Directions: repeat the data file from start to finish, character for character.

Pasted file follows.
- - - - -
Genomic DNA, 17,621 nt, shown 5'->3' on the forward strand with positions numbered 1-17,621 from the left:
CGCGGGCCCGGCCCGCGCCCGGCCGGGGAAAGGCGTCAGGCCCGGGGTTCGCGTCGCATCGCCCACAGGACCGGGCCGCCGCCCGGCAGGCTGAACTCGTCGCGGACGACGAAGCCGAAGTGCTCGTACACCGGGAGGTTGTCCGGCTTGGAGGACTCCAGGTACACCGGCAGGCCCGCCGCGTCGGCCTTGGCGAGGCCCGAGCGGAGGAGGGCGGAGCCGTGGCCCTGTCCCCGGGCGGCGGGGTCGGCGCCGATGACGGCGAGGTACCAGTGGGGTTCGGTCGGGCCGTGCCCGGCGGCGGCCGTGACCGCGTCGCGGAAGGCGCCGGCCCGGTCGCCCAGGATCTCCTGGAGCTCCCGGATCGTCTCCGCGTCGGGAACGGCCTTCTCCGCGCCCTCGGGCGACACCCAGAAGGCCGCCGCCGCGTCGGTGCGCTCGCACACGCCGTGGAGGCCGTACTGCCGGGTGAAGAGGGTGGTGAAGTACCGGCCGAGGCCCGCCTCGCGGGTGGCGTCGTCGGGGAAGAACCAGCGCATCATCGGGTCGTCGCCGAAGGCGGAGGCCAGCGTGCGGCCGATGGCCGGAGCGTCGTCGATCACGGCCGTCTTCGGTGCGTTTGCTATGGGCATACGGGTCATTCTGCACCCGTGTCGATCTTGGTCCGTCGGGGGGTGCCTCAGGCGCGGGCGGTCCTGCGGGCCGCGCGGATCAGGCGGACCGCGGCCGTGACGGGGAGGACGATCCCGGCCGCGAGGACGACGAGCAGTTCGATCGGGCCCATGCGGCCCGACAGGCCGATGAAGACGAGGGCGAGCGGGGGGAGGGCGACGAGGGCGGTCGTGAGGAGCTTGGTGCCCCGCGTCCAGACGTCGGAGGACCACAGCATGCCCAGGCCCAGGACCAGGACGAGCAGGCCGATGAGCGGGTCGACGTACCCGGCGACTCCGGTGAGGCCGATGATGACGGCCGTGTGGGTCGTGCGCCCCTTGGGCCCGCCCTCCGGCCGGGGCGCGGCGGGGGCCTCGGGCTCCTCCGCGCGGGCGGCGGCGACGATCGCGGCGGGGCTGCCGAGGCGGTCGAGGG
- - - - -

Genomic DNA, 17,621 nt, shown 5'->3' on the forward strand with positions numbered 1-17,621 from the left:
CGCGGGCCCGGCCCGCGCCCGGCCGGGGAAAGGCGTCAGGCCCGGGGTTCGCGTCGCATCGCCCACAGGACCGGGCCGCCGCCCGGCAGGCTGAACTCGTCGCGGACGACGAAGCCGAAGTGCTCGTACACCGGGAGGTTGTCCGGCTTGGAGGACTCCAGGTACACCGGCAGGCCCGCCGCGTCGGCCTTGGCGAGGCCCGAGCGGAGGAGGGCGGAGCCGTGGCCCTGTCCCCGGGCGGCGGGGTCGGCGCCGATGACGGCGAGGTACCAGTGGGGTTCGGTCGGGCCGTGCCCGGCGGCGGCCGTGACCGCGTCGCGGAAGGCGCCGGCCCGGTCGCCCAGGATCTCCTGGAGCTCCCGGATCGTCTCCGCGTCGGGAACGGCCTTCTCCGCGCCCTCGGGCGACACCCAGAAGGCCGCCGCCGCGTCGGTGCGCTCGCACACGCCGTGGAGGCCGTACTGCCGGGTGAAGAGGGTGGTGAAGTACCGGCCGAGGCCCGCCTCGCGGGTGGCGTCGTCGGGGAAGAACCAGCGCATCATCGGGTCGTCGCCGAAGGCGGAGGCCAGCGTGCGGCCGATGGCCGGAGCGTCGTCGATCACGGCCGTCTTCGGTGCGTTTGCTATGGGCATACGGGTCATTCTGCACCCGTGTCGATCTTGGTCCGTCGGGGGGTGCCTCAGGCGCGGGCGGTCCTGCGGGCCGCGCGGATCAGGCGGACCGCGGCCGTGACGGGGAGGACGATCCCGGCCGCGAGGACGACGAGCAGTTCGATCGGGCCCATGCGGCCCGACAGGCCGATGAAGACGAGGGCGAGCGGGGGGAGGGCGACGAGGGCGGTCGTGAGGAGCTTGGTGCCCCGCGTCCAGACGTCGGAGGACCACAGCATGCCCAGGCCCAGGACCAGGACGAGCAGGCCGATGAGCGGGTCGACGTACCCGGCGACTCCGGTGAGGCCGATGATGACGGCCGTGTGGGTCGTGCGCCCCTTGGGCCCGCCCTCCGGCCGGGGCGCGGCGGGGGCCTCGGGCTCCTCCGCGCGGGCGGCGGCGACGATCGCGGCGGGGCTGCCGAGGCGGTCGAGGG